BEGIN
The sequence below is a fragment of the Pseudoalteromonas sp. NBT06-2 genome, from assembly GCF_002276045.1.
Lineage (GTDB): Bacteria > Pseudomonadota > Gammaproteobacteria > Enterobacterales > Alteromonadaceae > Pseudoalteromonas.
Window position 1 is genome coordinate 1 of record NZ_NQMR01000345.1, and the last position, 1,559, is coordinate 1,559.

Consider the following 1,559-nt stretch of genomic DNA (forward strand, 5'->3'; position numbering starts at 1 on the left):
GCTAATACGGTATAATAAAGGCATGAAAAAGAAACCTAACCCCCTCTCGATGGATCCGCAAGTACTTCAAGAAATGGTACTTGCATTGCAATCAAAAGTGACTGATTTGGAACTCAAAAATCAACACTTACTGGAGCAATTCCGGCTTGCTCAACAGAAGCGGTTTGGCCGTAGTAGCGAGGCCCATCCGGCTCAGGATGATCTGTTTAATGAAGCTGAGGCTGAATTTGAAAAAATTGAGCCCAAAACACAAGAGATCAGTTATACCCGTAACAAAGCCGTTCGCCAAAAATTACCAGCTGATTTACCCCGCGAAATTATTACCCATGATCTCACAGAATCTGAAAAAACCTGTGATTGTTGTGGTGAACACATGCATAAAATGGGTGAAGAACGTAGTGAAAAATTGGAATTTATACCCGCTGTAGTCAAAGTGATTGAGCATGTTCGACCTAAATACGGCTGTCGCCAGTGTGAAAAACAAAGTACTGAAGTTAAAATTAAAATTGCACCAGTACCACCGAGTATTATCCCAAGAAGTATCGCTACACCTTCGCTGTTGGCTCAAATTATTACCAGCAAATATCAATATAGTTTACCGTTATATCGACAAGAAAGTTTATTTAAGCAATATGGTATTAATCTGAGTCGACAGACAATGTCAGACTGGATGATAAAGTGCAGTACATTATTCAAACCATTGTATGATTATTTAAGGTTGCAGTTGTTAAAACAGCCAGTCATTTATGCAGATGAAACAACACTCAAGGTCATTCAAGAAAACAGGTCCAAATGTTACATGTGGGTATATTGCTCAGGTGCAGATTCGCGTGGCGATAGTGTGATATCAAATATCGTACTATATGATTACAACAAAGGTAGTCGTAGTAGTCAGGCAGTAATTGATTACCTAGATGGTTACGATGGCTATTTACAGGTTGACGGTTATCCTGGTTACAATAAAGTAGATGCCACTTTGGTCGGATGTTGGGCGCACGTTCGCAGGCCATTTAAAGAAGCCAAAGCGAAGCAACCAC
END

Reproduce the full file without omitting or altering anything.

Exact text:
The sequence below is a fragment of the Pseudoalteromonas sp. NBT06-2 genome, from assembly GCF_002276045.1.
Lineage (GTDB): Bacteria > Pseudomonadota > Gammaproteobacteria > Enterobacterales > Alteromonadaceae > Pseudoalteromonas.
Window position 1 is genome coordinate 1 of record NZ_NQMR01000345.1, and the last position, 1,559, is coordinate 1,559.

Consider the following 1,559-nt stretch of genomic DNA (forward strand, 5'->3'; position numbering starts at 1 on the left):
GCTAATACGGTATAATAAAGGCATGAAAAAGAAACCTAACCCCCTCTCGATGGATCCGCAAGTACTTCAAGAAATGGTACTTGCATTGCAATCAAAAGTGACTGATTTGGAACTCAAAAATCAACACTTACTGGAGCAATTCCGGCTTGCTCAACAGAAGCGGTTTGGCCGTAGTAGCGAGGCCCATCCGGCTCAGGATGATCTGTTTAATGAAGCTGAGGCTGAATTTGAAAAAATTGAGCCCAAAACACAAGAGATCAGTTATACCCGTAACAAAGCCGTTCGCCAAAAATTACCAGCTGATTTACCCCGCGAAATTATTACCCATGATCTCACAGAATCTGAAAAAACCTGTGATTGTTGTGGTGAACACATGCATAAAATGGGTGAAGAACGTAGTGAAAAATTGGAATTTATACCCGCTGTAGTCAAAGTGATTGAGCATGTTCGACCTAAATACGGCTGTCGCCAGTGTGAAAAACAAAGTACTGAAGTTAAAATTAAAATTGCACCAGTACCACCGAGTATTATCCCAAGAAGTATCGCTACACCTTCGCTGTTGGCTCAAATTATTACCAGCAAATATCAATATAGTTTACCGTTATATCGACAAGAAAGTTTATTTAAGCAATATGGTATTAATCTGAGTCGACAGACAATGTCAGACTGGATGATAAAGTGCAGTACATTATTCAAACCATTGTATGATTATTTAAGGTTGCAGTTGTTAAAACAGCCAGTCATTTATGCAGATGAAACAACACTCAAGGTCATTCAAGAAAACAGGTCCAAATGTTACATGTGGGTATATTGCTCAGGTGCAGATTCGCGTGGCGATAGTGTGATATCAAATATCGTACTATATGATTACAACAAAGGTAGTCGTAGTAGTCAGGCAGTAATTGATTACCTAGATGGTTACGATGGCTATTTACAGGTTGACGGTTATCCTGGTTACAATAAAGTAGATGCCACTTTGGTCGGATGTTGGGCGCACGTTCGCAGGCCATTTAAAGAAGCCAAAGCGAAGCAACCAC